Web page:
Inside the user.controller.ts, we defined only one route which is a post route that is used for login.

When the user logs into his/her account, we will send an HTTP request to the endpoint.

The endpoint in turn should validate the inputs and cross-check in the database before returning a token if the user exists in the database.

Return null if-else.

One last thing to do is to update the index.ts. Replace with the following.

And that’s it for our Koa backend application. If you try to send a request to the /book endpoint, you will get an error since you do not have the JSON web token or not authenticated.

Creating React Frontend

For a quick way to create a React app, run the following.

But since we used Typescript for the Koa backend, let’s use Typescript for React as well.

Run the following to create a React app Typescript.

Now, we are all set to start creating the necessary things for your Frontend application.

Creating Login and Profile Pages

We will be creating two pages namely Login and Profile.

The Login page should be public and the Profile page should be private or only accessible when you are authenticated.

Go ahead and create a new folder in the src folder and name it main.

Create two new files src/main/login.tsx and src/main/profile.tsx.

In the login.tsx, paste the following.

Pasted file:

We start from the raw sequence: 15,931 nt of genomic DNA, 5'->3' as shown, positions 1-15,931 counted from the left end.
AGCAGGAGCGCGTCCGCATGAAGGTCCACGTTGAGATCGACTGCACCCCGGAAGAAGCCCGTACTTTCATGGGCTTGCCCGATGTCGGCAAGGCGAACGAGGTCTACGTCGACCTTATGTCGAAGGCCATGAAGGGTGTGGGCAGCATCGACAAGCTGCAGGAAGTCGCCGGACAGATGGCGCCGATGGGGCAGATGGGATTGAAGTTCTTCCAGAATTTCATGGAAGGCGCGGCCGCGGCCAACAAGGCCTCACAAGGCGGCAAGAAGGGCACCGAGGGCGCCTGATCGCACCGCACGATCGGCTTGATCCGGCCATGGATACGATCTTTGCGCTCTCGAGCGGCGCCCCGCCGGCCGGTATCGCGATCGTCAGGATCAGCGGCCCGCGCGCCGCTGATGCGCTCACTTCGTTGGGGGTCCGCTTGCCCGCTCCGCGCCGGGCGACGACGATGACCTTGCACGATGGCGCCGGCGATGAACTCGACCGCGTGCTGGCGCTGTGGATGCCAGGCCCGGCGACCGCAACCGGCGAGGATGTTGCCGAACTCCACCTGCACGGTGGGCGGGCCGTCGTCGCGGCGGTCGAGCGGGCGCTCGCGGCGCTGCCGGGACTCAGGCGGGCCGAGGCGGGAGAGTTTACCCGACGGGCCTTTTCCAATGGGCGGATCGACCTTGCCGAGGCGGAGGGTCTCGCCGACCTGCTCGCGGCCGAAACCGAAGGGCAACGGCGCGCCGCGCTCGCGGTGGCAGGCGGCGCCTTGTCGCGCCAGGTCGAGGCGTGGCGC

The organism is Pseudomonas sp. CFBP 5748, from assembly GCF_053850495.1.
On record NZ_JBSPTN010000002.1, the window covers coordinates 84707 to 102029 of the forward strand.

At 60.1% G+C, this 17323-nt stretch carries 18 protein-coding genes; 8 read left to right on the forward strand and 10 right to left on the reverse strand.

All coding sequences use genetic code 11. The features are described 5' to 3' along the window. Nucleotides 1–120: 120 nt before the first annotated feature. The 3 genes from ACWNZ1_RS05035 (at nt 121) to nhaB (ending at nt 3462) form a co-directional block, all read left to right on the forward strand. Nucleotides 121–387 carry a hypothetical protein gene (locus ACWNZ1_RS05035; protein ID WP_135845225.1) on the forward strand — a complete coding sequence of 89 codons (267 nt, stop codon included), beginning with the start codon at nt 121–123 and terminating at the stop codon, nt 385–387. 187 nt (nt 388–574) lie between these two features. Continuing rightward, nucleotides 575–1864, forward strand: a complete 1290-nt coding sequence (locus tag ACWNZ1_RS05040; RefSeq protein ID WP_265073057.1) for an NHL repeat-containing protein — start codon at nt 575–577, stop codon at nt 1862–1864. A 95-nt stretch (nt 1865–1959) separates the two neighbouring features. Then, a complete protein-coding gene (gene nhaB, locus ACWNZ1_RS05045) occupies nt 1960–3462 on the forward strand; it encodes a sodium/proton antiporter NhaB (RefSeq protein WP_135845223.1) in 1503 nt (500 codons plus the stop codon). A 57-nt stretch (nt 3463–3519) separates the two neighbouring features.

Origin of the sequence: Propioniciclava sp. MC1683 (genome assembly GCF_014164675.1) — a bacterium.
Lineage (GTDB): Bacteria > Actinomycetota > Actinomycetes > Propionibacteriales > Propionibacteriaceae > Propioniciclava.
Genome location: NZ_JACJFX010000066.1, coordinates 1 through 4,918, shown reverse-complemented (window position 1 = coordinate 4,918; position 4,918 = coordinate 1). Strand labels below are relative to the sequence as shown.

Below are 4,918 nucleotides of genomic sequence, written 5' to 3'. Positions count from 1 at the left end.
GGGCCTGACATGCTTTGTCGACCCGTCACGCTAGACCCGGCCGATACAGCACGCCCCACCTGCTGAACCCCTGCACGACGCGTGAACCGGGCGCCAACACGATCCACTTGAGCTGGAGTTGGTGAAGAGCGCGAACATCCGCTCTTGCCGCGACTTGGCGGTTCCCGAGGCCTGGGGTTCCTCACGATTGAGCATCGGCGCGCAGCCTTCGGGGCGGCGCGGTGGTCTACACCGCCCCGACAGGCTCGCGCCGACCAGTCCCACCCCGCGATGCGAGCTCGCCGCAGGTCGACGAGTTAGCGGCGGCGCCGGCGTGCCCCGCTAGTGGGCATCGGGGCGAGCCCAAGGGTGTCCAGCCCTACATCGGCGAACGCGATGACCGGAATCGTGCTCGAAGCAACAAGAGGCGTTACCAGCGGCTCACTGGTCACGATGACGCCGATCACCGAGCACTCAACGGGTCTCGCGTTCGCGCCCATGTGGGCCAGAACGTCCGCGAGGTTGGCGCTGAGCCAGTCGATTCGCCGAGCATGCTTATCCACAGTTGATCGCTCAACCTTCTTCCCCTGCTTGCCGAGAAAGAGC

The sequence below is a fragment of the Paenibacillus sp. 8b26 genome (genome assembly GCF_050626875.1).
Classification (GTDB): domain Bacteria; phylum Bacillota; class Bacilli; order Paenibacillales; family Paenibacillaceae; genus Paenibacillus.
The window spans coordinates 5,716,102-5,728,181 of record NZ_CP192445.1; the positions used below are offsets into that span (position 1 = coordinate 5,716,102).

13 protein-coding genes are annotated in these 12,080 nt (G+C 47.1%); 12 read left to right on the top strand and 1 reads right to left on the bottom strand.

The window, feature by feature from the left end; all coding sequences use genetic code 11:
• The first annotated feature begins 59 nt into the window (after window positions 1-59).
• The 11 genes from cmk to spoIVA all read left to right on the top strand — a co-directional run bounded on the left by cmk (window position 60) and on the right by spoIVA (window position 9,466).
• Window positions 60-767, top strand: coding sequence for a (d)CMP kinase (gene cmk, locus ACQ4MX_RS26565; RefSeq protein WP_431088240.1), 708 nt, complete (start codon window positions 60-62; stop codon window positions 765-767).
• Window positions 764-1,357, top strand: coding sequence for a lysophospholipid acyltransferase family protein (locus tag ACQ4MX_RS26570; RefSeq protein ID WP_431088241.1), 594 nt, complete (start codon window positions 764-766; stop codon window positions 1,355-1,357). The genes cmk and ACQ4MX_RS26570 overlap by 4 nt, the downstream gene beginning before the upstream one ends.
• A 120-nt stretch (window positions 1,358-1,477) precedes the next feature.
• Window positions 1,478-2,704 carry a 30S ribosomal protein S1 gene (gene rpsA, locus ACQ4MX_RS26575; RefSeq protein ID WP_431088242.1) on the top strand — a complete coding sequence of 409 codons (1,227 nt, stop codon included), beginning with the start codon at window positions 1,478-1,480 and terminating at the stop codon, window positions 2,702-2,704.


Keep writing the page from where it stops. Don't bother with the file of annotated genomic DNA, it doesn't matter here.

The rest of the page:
To explain what we coded in the login.tsx, the page contains a basic form which we will allow User to input their username and password.

Upon form submit, we will take both the username and password and usefetch method to make a POST request to our backend server at /login endpoint.

Once our backend server complete the process, it will return the token which our frontend will obtain and save into the localStorage through the setToken method.

But where does the setToken method comes from? We will talk about it after we finish the profile page.

In the profile.tsx, paste the following.

In profile.tsx, we will use fetch to send a get HTTP request to a protected route in our backend server. Simple stuff.

We are almost done with our frontend app, with only two things left to do. To create a service and modify our app.tsx

Creating A Service file for localStorage

Go ahead and create a file src/services/useToken.tsx, in the file paste the following.

This is a service that we will use later to set and get our item in the localStorage.

And now finally, open the app.tsx and paste the following.

On a side note, there are many ways that you can build the same process. What I’ve shown above is one way that I did and if you think you can improve it to be better, then let’s have a knowledge sharing to improve our knowledge.

And with that, authentication should now work between the React frontend and the Koa backend.

The End…